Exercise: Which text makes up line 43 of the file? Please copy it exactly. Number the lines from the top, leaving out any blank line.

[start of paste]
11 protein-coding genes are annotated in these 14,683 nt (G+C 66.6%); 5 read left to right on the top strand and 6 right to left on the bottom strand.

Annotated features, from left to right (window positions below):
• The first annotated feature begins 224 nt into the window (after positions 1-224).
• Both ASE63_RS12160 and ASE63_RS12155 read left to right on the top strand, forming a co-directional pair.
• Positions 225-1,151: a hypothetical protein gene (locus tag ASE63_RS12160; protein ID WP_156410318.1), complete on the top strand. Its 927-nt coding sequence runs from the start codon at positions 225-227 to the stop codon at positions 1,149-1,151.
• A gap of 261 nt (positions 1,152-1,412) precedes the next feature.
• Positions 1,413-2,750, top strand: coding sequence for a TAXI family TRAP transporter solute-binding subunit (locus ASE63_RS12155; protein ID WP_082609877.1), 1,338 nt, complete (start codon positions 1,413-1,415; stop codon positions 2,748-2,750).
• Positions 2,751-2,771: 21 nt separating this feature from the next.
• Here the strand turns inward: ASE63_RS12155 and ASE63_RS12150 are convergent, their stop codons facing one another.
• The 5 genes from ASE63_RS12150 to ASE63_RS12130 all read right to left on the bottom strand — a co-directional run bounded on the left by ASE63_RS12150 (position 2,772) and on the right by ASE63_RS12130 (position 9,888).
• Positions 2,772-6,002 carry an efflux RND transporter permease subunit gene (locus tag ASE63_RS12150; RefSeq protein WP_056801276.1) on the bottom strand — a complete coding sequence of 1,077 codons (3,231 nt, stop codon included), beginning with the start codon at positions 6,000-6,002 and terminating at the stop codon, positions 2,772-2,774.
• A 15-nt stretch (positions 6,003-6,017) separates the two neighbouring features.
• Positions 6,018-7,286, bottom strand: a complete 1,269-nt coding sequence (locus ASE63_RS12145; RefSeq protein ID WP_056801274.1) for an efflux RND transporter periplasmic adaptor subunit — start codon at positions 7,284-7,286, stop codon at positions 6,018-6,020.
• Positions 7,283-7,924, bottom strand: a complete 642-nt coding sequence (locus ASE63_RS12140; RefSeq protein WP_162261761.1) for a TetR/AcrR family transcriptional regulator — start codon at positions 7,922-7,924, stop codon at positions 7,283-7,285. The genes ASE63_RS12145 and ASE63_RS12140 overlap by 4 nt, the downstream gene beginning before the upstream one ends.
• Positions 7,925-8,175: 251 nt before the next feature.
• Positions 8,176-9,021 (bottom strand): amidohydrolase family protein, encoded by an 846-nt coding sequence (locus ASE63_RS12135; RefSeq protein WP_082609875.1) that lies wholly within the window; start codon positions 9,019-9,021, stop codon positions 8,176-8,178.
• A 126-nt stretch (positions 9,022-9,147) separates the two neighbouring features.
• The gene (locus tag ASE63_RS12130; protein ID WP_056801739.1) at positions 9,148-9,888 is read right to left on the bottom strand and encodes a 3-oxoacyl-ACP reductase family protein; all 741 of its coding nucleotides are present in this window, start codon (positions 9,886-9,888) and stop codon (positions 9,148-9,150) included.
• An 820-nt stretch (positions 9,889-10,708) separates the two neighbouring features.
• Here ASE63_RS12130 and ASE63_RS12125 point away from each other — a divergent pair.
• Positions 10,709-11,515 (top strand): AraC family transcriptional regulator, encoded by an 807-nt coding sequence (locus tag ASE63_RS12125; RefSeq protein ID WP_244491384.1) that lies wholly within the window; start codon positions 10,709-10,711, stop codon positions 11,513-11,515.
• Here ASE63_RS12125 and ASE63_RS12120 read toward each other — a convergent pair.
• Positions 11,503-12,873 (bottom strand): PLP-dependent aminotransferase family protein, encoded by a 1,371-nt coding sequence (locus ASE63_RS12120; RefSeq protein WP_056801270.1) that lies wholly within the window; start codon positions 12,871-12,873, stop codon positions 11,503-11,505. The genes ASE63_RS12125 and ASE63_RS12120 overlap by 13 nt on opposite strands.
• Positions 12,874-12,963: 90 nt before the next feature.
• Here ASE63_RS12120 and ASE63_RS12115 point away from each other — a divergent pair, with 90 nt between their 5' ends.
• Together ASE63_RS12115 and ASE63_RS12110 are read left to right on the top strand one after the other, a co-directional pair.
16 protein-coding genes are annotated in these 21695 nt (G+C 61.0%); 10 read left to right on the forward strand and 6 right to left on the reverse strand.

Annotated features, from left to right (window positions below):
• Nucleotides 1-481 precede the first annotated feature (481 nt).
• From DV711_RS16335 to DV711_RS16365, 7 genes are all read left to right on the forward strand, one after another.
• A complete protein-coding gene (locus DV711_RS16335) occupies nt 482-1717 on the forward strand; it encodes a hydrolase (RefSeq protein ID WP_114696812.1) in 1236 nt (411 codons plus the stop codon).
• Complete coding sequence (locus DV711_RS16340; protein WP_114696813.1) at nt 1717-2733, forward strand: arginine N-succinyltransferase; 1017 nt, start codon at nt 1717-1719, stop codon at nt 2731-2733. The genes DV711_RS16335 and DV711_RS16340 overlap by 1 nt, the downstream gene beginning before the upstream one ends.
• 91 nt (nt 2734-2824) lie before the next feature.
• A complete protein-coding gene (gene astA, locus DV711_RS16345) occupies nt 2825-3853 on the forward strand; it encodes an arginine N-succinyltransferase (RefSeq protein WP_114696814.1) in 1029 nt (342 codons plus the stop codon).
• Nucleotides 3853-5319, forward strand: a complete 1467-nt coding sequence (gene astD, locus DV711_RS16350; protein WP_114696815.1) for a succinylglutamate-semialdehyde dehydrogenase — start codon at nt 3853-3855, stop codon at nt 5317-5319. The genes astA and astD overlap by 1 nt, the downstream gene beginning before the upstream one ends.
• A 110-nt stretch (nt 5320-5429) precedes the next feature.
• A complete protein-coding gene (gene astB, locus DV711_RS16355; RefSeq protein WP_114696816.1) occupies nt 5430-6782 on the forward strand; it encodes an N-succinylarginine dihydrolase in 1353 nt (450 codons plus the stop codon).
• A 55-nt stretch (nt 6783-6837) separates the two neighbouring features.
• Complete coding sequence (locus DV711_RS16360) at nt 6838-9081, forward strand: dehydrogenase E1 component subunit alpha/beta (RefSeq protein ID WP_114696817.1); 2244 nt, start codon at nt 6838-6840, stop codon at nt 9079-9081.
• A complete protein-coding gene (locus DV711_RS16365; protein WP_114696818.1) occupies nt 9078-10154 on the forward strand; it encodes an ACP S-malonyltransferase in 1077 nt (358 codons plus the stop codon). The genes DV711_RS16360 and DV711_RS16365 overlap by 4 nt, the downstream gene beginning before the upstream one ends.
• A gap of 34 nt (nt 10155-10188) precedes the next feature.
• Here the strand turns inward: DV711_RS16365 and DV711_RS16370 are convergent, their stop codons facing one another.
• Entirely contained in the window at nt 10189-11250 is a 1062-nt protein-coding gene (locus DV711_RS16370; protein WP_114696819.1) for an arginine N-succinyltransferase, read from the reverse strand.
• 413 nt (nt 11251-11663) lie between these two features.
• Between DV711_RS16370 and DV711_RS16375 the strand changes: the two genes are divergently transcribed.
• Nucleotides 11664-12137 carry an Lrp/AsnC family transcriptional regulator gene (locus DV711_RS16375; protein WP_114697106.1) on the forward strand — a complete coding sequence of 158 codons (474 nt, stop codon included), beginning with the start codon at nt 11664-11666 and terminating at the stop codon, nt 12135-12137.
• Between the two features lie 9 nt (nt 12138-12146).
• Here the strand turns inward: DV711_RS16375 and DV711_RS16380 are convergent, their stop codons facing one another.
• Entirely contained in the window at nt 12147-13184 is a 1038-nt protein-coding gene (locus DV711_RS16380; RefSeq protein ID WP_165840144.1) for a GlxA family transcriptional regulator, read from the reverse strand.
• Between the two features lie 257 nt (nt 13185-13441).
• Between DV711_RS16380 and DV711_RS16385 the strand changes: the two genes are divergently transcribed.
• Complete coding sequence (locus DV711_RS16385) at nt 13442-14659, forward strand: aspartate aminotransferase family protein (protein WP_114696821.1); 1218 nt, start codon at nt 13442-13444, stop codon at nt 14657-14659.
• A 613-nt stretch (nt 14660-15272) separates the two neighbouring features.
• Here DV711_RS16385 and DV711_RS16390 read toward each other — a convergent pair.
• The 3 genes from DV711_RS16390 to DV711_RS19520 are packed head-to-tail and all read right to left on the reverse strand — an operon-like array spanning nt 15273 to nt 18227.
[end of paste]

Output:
• Entirely contained in the window at nt 10189-11250 is a 1062-nt protein-coding gene (locus DV711_RS16370; protein WP_114696819.1) for an arginine N-succinyltransferase, read from the reverse strand.